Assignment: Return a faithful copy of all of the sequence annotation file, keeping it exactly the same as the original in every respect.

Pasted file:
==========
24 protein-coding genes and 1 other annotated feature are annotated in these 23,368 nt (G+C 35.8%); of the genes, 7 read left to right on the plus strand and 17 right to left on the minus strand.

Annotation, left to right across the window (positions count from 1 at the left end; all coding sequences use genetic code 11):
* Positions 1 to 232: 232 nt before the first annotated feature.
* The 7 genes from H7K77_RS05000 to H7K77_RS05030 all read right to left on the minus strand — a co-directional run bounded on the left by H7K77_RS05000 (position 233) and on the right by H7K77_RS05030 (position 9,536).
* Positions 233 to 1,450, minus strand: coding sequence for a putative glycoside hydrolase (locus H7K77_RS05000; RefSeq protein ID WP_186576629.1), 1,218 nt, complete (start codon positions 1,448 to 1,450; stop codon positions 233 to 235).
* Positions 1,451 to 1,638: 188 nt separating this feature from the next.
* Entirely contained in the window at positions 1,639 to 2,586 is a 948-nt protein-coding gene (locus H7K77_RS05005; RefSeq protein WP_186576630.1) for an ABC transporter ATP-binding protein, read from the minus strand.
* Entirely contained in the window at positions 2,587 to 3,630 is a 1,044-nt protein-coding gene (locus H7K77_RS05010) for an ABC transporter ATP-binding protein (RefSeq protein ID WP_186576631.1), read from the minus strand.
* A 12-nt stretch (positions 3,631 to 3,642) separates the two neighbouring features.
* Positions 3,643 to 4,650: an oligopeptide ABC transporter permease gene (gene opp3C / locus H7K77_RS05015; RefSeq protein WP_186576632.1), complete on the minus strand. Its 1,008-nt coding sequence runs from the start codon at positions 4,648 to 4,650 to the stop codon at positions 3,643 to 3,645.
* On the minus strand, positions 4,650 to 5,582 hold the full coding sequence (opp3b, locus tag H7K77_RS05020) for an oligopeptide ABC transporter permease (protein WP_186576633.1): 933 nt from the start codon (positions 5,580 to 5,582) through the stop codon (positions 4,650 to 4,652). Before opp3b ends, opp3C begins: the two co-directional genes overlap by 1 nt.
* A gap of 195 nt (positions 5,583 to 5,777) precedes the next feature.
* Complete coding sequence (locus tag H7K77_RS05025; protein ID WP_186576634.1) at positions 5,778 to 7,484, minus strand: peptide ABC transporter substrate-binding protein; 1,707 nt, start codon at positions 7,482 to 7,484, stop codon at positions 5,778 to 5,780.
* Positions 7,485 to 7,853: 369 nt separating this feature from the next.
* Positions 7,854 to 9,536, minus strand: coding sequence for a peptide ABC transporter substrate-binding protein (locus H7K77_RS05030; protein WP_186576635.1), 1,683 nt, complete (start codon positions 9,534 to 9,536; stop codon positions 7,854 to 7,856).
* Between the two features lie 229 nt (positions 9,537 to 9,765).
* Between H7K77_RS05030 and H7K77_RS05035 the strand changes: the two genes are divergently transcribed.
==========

24 protein-coding genes and 1 other annotated feature are annotated in these 23,368 nt (G+C 35.8%); of the genes, 7 read left to right on the plus strand and 17 right to left on the minus strand.

Annotation, left to right across the window (positions count from 1 at the left end; all coding sequences use genetic code 11):
* Positions 1 to 232: 232 nt before the first annotated feature.
* The 7 genes from H7K77_RS05000 to H7K77_RS05030 all read right to left on the minus strand — a co-directional run bounded on the left by H7K77_RS05000 (position 233) and on the right by H7K77_RS05030 (position 9,536).
* Positions 233 to 1,450, minus strand: coding sequence for a putative glycoside hydrolase (locus H7K77_RS05000; RefSeq protein ID WP_186576629.1), 1,218 nt, complete (start codon positions 1,448 to 1,450; stop codon positions 233 to 235).
* Positions 1,451 to 1,638: 188 nt separating this feature from the next.
* Entirely contained in the window at positions 1,639 to 2,586 is a 948-nt protein-coding gene (locus H7K77_RS05005; RefSeq protein WP_186576630.1) for an ABC transporter ATP-binding protein, read from the minus strand.
* Entirely contained in the window at positions 2,587 to 3,630 is a 1,044-nt protein-coding gene (locus H7K77_RS05010) for an ABC transporter ATP-binding protein (RefSeq protein ID WP_186576631.1), read from the minus strand.
* A 12-nt stretch (positions 3,631 to 3,642) separates the two neighbouring features.
* Positions 3,643 to 4,650: an oligopeptide ABC transporter permease gene (gene opp3C / locus H7K77_RS05015; RefSeq protein WP_186576632.1), complete on the minus strand. Its 1,008-nt coding sequence runs from the start codon at positions 4,648 to 4,650 to the stop codon at positions 3,643 to 3,645.
* On the minus strand, positions 4,650 to 5,582 hold the full coding sequence (opp3b, locus tag H7K77_RS05020) for an oligopeptide ABC transporter permease (protein WP_186576633.1): 933 nt from the start codon (positions 5,580 to 5,582) through the stop codon (positions 4,650 to 4,652). Before opp3b ends, opp3C begins: the two co-directional genes overlap by 1 nt.
* A gap of 195 nt (positions 5,583 to 5,777) precedes the next feature.
* Complete coding sequence (locus tag H7K77_RS05025; protein ID WP_186576634.1) at positions 5,778 to 7,484, minus strand: peptide ABC transporter substrate-binding protein; 1,707 nt, start codon at positions 7,482 to 7,484, stop codon at positions 5,778 to 5,780.
* Positions 7,485 to 7,853: 369 nt separating this feature from the next.
* Positions 7,854 to 9,536, minus strand: coding sequence for a peptide ABC transporter substrate-binding protein (locus H7K77_RS05030; protein WP_186576635.1), 1,683 nt, complete (start codon positions 9,534 to 9,536; stop codon positions 7,854 to 7,856).
* Between the two features lie 229 nt (positions 9,537 to 9,765).
* Between H7K77_RS05030 and H7K77_RS05035 the strand changes: the two genes are divergently transcribed.